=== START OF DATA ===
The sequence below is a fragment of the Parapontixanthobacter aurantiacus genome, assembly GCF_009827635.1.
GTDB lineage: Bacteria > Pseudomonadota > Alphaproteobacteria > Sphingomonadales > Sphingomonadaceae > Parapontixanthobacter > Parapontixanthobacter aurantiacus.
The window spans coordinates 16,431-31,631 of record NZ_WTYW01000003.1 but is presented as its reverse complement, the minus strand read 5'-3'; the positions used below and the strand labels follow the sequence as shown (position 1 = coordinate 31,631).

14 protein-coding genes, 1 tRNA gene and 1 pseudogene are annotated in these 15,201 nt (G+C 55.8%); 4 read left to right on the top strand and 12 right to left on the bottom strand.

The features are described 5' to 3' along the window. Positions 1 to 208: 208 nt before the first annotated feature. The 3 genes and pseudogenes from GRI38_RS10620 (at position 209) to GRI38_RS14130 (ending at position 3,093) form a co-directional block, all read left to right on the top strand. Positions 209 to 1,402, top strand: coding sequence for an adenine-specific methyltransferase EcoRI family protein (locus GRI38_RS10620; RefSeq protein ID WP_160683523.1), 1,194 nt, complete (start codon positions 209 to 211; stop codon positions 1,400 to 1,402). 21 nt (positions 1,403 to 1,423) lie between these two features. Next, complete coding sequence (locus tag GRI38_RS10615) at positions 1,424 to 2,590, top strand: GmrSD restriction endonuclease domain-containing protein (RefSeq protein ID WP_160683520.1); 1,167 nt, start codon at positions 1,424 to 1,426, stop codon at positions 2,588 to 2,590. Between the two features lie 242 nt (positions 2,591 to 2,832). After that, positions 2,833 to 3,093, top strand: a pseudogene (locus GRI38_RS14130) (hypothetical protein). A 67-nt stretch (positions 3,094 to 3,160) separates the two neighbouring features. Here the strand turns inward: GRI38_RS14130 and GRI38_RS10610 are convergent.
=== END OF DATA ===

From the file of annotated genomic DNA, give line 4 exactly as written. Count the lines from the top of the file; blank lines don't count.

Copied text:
14 protein-coding genes, 1 tRNA gene and 1 pseudogene are annotated in these 15,201 nt (G+C 55.8%); 4 read left to right on the top strand and 12 right to left on the bottom strand.